Doing Our Part for Healthy Smartphone Management

Only citizen action will get brands to change their life-destroying practices and produce fewer phones.

We cannot survive as a species if we do not measure the total costs to the Earth and the environment of our activities. This total cost accounting begins with examining how the things we use on a day-to-day basis are made.

Toxic Impact of Typical Smartphone

Thea Kleinmagd is a circular material chains innovator at Fairphone. I started our chat by asking Thea to describe the potential toxic impacts of some of the over 50 different materials found in a typical smartphone.

“More than 70% of the total human and ecological toxicity is caused during the production of a phone,” Thea replied. “The toxic substances are not necessarily the substances in the phone itself. It can be that the substances used in production are the toxic ones. The gold in the phone is often washed out from the ore using mercury, which is a toxic and very unhealthy substance to work with. This is why it’s so important to hold on to your phone as long as possible. Lead is still used in the printed circuit boards and the LCD screens. Other problematic substances include flame retardants, which are very hazardous materials and very hard to recycle because they are basically spread through the different plastics.”

Related Article: Design Products With Eye for More Sustainable World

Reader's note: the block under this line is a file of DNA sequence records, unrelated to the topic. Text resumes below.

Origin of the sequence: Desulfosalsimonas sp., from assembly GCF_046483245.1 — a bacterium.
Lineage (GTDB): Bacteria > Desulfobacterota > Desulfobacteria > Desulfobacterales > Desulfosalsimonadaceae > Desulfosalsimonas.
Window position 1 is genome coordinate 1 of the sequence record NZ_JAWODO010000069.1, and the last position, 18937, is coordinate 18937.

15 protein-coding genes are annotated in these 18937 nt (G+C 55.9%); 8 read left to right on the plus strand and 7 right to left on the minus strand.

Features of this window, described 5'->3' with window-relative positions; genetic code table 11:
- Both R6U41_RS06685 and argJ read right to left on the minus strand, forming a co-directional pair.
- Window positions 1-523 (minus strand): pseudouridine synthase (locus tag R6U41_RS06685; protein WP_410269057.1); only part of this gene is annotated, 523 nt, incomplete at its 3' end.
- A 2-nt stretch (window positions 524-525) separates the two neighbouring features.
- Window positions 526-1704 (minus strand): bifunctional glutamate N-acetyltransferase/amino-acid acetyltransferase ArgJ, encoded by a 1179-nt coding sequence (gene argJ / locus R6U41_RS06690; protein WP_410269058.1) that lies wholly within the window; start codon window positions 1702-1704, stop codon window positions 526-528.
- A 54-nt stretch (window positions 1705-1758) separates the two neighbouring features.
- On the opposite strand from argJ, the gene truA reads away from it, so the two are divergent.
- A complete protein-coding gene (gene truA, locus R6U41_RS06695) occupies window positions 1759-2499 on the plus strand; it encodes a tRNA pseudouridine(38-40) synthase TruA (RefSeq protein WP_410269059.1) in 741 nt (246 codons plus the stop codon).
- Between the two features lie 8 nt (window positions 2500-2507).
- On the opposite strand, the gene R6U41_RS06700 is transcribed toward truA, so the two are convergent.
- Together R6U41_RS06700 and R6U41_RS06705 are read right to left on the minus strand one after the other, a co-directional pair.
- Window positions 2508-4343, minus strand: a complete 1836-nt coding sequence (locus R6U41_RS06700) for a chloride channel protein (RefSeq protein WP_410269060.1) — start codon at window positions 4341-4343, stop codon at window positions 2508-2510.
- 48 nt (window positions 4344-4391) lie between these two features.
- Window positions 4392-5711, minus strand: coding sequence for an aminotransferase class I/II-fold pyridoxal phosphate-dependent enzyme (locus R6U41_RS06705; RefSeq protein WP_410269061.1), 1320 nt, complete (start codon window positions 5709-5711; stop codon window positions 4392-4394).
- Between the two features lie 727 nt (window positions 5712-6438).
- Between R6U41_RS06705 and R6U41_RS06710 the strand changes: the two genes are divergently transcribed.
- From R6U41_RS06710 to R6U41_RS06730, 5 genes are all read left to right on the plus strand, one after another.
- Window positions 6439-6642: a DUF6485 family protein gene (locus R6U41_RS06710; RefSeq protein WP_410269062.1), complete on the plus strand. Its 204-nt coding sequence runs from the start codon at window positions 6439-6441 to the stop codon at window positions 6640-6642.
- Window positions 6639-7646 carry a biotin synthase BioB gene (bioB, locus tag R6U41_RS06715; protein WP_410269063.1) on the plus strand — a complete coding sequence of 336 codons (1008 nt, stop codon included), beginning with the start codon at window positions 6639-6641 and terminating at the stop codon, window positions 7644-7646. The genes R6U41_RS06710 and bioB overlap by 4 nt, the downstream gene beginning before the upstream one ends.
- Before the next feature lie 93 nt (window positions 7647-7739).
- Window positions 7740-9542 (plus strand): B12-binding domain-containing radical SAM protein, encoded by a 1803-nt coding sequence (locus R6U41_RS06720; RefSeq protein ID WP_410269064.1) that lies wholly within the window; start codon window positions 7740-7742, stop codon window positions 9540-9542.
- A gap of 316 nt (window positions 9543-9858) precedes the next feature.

Wrong Path Toward Recycling

Less than 20% of e-waste is recycled. The BBC reported that 5.3 billion phones will be thrown away in 2022.

“There are quite a few, for example, that end up in household waste,” Thea explains. “That means that the phone takes a different route to recycle. It goes into base metal recycling, and these processes are not focused on taking care of hazardous materials and preventing them from escaping into the environment. If they are illegally exported to places like Africa, then they often end up in the informal recycling sector. Then they are ‘recycled,’ but the conditions are very unhealthy and very polluting for the people who work in this sector. Often the plastics of the phone are burned, releasing toxic emissions into the air, and those will come down again and enter the soil and water.”

Related Article: Smartphones and Laptops Are Chemical Reactors

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